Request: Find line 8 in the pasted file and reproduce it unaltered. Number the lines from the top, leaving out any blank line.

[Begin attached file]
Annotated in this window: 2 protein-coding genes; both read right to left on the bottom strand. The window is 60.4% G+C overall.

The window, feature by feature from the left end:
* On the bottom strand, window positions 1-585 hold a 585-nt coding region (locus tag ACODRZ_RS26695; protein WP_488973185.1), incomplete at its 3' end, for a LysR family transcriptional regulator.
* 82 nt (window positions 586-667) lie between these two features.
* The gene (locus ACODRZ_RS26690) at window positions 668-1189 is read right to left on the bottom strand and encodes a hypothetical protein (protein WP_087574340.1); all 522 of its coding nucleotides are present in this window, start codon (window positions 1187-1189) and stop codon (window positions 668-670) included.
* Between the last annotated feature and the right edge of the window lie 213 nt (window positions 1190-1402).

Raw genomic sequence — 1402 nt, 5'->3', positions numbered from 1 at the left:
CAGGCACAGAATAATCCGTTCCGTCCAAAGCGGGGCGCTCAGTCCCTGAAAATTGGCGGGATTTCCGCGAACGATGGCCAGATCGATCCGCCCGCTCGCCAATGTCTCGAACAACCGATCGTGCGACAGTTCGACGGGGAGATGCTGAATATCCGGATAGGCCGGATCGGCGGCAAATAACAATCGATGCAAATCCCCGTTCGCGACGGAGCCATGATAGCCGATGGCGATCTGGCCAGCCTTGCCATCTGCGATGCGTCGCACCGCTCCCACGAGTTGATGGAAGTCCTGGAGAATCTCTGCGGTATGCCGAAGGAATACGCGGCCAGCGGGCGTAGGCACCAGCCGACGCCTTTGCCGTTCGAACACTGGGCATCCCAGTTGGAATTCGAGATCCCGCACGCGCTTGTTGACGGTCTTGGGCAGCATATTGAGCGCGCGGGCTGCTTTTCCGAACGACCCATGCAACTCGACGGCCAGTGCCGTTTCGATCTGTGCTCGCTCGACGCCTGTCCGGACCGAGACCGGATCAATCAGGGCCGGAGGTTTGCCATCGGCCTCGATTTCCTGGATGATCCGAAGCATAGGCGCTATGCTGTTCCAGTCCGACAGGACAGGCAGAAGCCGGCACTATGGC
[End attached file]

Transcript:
CAGGCACAGAATAATCCGTTCCGTCCAAAGCGGGGCGCTCAGTCCCTGAAAATTGGCGGGATTTCCGCGAACGATGGCCAGATCGATCCGCCCGCTCGCCAATGTCTCGAACAACCGATCGTGCGACAGTTCGACGGGGAGATGCTGAATATCCGGATAGGCCGGATCGGCGGCAAATAACAATCGATGCAAATCCCCGTTCGCGACGGAGCCATGATAGCCGATGGCGATCTGGCCAGCCTTGCCATCTGCGATGCGTCGCACCGCTCCCACGAGTTGATGGAAGTCCTGGAGAATCTCTGCGGTATGCCGAAGGAATACGCGGCCAGCGGGCGTAGGCACCAGCCGACGCCTTTGCCGTTCGAACACTGGGCATCCCAGTTGGAATTCGAGATCCCGCACGCGCTTGTTGACGGTCTTGGGCAGCATATTGAGCGCGCGGGCTGCTTTTCCGAACGACCCATGCAACTCGACGGCCAGTGCCGTTTCGATCTGTGCTCGCTCGACGCCTGTCCGGACCGAGACCGGATCAATCAGGGCCGGAGGTTTGCCATCGGCCTCGATTTCCTGGATGATCCGAAGCATAGGCGCTATGCTGTTCCAGTCCGACAGGACAGGCAGAAGCCGGCACTATGGC